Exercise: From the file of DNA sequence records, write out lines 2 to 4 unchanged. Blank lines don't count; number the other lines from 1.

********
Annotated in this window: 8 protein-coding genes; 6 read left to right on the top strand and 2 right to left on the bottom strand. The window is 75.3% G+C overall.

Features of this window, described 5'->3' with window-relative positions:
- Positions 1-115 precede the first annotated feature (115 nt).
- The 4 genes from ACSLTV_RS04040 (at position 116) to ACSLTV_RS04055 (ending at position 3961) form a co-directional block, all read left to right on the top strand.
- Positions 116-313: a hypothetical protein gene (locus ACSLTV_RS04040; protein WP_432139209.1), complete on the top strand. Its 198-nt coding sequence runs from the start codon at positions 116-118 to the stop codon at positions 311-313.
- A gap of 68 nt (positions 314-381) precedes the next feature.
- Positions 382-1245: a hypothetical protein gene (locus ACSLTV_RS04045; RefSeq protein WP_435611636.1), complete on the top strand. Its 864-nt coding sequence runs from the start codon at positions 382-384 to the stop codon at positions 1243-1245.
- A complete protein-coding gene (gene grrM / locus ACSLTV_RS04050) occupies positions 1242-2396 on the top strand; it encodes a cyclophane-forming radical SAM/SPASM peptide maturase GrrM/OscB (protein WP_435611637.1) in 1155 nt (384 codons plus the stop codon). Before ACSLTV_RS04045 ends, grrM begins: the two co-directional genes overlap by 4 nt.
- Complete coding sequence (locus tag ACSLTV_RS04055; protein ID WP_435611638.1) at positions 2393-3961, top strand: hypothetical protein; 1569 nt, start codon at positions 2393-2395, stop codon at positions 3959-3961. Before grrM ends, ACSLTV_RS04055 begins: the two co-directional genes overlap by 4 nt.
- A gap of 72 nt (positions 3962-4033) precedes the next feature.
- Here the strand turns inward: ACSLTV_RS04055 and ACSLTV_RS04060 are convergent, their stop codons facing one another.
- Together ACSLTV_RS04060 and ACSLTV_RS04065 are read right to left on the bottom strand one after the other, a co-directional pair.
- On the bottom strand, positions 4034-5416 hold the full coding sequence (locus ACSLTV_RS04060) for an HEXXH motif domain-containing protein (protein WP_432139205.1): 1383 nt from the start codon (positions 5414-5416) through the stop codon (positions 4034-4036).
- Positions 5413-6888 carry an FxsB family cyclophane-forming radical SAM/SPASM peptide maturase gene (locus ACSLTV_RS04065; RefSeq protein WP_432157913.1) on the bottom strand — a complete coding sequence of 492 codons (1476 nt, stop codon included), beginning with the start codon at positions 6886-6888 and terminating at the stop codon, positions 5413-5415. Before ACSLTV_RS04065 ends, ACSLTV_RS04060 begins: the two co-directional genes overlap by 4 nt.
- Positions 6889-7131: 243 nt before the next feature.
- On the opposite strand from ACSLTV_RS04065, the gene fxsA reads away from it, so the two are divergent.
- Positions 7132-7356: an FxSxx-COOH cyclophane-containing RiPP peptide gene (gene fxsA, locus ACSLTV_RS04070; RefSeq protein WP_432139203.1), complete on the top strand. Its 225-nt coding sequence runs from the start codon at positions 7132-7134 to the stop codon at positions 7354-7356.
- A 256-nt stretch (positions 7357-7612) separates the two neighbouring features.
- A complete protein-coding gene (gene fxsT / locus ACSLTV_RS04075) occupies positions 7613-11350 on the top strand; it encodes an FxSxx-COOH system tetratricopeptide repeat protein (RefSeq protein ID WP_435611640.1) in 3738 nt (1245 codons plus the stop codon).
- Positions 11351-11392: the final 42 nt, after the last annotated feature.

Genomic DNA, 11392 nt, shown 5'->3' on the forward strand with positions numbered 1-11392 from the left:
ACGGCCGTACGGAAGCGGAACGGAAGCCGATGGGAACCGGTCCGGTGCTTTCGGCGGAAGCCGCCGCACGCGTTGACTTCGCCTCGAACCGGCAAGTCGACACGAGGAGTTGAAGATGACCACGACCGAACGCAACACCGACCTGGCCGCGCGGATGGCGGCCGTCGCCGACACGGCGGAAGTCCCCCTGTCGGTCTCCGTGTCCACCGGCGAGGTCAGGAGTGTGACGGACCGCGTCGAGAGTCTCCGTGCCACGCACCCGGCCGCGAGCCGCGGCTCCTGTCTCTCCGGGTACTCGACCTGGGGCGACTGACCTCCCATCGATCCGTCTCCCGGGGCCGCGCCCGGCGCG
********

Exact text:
Features of this window, described 5'->3' with window-relative positions:
- Positions 1-115 precede the first annotated feature (115 nt).
- The 4 genes from ACSLTV_RS04040 (at position 116) to ACSLTV_RS04055 (ending at position 3961) form a co-directional block, all read left to right on the top strand.